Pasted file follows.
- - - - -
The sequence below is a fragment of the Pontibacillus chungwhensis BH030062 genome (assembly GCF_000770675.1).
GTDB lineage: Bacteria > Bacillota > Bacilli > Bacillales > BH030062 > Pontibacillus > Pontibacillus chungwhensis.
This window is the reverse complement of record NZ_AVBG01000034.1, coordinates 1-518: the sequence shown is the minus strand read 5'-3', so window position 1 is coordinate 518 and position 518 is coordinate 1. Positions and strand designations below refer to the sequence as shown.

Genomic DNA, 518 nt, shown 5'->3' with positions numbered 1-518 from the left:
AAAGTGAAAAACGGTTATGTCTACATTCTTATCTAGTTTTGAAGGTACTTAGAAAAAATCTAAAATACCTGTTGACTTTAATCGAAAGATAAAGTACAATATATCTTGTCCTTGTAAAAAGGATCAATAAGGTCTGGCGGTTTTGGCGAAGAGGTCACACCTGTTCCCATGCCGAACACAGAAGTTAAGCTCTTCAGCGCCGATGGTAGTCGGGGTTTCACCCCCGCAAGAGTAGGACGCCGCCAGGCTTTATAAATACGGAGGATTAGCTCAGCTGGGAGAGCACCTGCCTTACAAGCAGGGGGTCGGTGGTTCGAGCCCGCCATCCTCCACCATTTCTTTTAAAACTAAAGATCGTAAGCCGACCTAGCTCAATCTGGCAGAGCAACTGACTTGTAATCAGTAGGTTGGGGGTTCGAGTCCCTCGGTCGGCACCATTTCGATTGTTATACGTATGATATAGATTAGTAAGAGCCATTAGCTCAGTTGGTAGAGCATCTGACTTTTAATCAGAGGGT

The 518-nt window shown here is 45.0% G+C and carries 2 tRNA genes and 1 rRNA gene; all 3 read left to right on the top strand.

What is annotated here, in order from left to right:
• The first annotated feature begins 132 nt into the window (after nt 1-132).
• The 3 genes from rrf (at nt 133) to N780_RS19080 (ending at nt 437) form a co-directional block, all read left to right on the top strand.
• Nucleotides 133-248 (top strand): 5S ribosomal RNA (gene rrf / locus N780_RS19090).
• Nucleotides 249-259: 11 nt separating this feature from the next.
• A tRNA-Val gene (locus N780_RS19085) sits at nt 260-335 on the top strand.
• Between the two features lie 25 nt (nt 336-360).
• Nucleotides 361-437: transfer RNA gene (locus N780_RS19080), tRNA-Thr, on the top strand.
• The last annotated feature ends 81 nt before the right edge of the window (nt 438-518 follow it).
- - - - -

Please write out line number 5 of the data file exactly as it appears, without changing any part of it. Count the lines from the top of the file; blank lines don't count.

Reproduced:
AAAGTGAAAAACGGTTATGTCTACATTCTTATCTAGTTTTGAAGGTACTTAGAAAAAATCTAAAATACCTGTTGACTTTAATCGAAAGATAAAGTACAATATATCTTGTCCTTGTAAAAAGGATCAATAAGGTCTGGCGGTTTTGGCGAAGAGGTCACACCTGTTCCCATGCCGAACACAGAAGTTAAGCTCTTCAGCGCCGATGGTAGTCGGGGTTTCACCCCCGCAAGAGTAGGACGCCGCCAGGCTTTATAAATACGGAGGATTAGCTCAGCTGGGAGAGCACCTGCCTTACAAGCAGGGGGTCGGTGGTTCGAGCCCGCCATCCTCCACCATTTCTTTTAAAACTAAAGATCGTAAGCCGACCTAGCTCAATCTGGCAGAGCAACTGACTTGTAATCAGTAGGTTGGGGGTTCGAGTCCCTCGGTCGGCACCATTTCGATTGTTATACGTATGATATAGATTAGTAAGAGCCATTAGCTCAGTTGGTAGAGCATCTGACTTTTAATCAGAGGGT